McGregor quickly took out Poirier when they first met in 2014 at UFC 178, but it might as well have been a lifetime ago. He was at featherweight, and the two have now fought at lightweight (welterweight too, in McGregor’s case) for years. Poirier has been one of the best lightweight in the world since 2017. Fans can’t pretend McGregor is choosing easy competition here – Poirier is as legitimate as it gets. You could argue that McGregor versus someone like Diaz would make more money for the UFC. Probably, but this trilogy fight will be here in the future. McGregor vs Poirier is extremely competitive and likely to be an action fight. MMA enthusiasts and casual fans alike should be delighted.

Real or not: Conor McGregor risks unnecessarily title shot by taking this fight

Helwani: No. McGregor just wants to fight. I think he made it clear at this point. He is frustrated that he only fought 40 seconds total in 2020 and can’t wait to return. He also recognizes that he is a draw larger than the belt. I think the contender in him certainly wants to fight Nurmagomedov again, but the businessman in him also knows that he doesn’t need to wait for a title shot or worry about “risking” one. title shot. I also think he would be confident for this one, especially since he already has a victory over Poirier, and he knows that a victory will give him a chance at the title anyway.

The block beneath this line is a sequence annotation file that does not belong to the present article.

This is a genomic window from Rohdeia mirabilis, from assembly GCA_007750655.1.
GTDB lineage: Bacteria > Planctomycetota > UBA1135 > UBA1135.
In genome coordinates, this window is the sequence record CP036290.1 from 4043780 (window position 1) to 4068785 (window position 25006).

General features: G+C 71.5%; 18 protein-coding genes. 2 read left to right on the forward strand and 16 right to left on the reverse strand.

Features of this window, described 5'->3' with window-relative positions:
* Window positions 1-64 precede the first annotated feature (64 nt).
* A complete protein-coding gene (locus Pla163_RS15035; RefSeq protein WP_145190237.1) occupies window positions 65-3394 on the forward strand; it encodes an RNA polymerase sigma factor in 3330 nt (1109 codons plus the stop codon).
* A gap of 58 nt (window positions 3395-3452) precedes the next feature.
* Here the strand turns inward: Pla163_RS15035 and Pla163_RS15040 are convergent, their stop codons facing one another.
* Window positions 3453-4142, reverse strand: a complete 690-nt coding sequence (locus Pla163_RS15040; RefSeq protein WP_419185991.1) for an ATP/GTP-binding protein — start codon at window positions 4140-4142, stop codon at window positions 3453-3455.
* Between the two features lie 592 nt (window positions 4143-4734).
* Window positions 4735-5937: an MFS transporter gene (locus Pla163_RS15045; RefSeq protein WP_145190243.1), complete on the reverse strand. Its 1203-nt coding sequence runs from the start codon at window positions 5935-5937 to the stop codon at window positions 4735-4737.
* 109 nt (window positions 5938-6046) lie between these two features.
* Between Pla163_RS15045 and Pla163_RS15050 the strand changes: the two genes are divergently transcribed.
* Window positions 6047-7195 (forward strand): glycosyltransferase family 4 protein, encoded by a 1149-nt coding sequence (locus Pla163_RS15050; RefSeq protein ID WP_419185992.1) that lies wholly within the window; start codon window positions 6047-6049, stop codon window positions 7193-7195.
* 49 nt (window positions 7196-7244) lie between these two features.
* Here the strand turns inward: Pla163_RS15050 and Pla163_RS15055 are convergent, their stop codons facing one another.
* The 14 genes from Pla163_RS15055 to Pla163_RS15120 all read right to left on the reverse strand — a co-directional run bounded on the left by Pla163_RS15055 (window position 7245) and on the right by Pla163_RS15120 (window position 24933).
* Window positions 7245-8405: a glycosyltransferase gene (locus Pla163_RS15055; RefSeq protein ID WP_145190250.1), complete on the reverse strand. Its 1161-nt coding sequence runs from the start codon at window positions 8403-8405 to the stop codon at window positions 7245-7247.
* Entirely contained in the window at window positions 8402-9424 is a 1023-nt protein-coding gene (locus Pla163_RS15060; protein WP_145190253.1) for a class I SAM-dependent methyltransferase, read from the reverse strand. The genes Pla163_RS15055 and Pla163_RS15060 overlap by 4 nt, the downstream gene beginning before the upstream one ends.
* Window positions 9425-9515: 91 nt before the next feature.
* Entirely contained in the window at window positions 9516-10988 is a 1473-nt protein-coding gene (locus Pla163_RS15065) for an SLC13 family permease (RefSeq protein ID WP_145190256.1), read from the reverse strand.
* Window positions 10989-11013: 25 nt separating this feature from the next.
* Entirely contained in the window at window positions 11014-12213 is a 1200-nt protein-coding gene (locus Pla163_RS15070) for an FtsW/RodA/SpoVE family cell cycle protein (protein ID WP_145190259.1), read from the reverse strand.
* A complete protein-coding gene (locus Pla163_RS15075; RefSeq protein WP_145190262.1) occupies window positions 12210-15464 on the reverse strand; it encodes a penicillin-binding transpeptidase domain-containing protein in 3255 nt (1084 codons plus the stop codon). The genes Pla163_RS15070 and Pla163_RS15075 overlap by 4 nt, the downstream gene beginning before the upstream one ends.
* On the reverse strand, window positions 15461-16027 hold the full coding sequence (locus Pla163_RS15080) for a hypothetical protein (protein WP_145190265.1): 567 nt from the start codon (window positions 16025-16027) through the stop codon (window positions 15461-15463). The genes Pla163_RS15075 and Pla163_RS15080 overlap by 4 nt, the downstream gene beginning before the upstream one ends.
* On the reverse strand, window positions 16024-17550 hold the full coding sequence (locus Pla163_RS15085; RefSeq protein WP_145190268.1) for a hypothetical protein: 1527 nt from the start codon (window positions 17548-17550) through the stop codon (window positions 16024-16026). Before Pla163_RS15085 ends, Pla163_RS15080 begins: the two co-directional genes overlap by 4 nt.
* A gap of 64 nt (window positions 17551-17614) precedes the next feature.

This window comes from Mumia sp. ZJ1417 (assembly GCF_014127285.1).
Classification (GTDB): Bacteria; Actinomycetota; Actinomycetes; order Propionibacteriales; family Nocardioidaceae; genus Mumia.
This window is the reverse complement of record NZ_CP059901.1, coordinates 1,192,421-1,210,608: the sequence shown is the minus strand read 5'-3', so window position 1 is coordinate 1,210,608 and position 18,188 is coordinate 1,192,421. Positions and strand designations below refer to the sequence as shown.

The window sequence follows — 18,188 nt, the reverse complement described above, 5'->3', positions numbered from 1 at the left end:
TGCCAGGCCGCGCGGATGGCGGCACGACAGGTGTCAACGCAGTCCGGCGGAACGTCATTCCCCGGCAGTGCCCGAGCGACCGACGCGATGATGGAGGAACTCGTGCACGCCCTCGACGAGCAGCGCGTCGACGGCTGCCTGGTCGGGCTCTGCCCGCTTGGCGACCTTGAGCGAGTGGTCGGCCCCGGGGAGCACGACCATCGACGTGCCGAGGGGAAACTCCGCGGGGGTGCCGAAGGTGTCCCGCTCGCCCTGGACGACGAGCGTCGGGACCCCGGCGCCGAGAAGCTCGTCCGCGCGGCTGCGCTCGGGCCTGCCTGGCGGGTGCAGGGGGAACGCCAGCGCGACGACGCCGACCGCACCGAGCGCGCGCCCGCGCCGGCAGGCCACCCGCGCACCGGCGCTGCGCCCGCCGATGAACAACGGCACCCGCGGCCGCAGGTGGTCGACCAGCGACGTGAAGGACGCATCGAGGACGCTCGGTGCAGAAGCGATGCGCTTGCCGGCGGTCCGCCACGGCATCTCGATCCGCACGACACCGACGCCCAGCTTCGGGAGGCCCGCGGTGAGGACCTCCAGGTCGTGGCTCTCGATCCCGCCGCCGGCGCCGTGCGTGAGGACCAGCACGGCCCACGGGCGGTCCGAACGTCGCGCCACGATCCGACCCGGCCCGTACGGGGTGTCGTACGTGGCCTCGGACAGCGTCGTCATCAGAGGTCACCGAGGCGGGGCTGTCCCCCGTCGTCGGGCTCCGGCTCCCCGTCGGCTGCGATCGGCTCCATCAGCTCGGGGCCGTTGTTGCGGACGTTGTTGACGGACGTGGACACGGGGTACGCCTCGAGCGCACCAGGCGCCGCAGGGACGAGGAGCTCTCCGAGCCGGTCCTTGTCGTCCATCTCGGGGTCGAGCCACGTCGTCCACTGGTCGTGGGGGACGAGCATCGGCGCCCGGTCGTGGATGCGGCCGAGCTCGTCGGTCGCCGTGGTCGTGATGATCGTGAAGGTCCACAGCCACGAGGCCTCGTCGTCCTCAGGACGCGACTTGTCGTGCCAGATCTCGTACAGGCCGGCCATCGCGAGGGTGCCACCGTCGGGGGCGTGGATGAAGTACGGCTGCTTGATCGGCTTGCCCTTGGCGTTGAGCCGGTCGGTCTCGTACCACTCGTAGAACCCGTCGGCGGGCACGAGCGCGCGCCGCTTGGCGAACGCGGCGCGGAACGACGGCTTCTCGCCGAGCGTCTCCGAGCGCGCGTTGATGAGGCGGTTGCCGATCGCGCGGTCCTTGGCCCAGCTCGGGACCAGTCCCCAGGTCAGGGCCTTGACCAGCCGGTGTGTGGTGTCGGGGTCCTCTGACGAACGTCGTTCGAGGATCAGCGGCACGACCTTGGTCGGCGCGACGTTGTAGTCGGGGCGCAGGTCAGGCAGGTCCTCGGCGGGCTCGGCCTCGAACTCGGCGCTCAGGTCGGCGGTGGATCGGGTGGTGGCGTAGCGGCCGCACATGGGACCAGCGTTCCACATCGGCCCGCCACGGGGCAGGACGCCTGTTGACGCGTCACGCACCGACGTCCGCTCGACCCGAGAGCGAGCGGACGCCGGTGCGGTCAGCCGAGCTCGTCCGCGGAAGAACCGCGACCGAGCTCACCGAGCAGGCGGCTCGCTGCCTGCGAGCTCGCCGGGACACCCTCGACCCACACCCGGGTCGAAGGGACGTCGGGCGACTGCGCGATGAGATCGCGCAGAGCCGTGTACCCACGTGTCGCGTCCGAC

Real or not: with a win, this fight will give Dustin Poirier a chance at the title

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Dustin Poirier explains how, after his loss to Conor McGregor in 2014, he started to change his perspective on fighting, which made him happier in life.

Murphy: As for his next title fight, Poirier absolutely wins by beating McGregor. His immediacy, however, depends on the winner when Nurmagomedov and Gaethje unify the light belt – and with what sincerity Nurmagomedov plans to retire after 30 fights.

Six of Poirier’s last seven fights – in which he is 5-1 (1 NC) – have clashed against former or current champions or interim champions. Beating McGregor would be a seven of eight, and that would take Poirier’s power to a whole new level. In the deepest division of the UFC, there is no doubt about this summary. At two or three regular fights a year since his professional debut in 2009, we do not question the level of activity of Poirier either.

The only outlier is who holds the belt when Poirier hypothetically knocks down the Notorious One. If Nurmagomedov holds the gold, is a final chapter fight against SPG on the table? Could Nurmagomedov want to challenge Kamaru Usman in a superfight instead? Nurmagomedov holds all the cards, and Poirier’s loss to UFC 242 did not require a rematch.

If Gaethje wins, however, the door widens much more. Poirier knocked out Gaethje two years ago, prompting intrigue for a sequel. But would Gaethje grant Nurmagomedov immediate revenge? Shared management makes it something less than absolute meritocracy.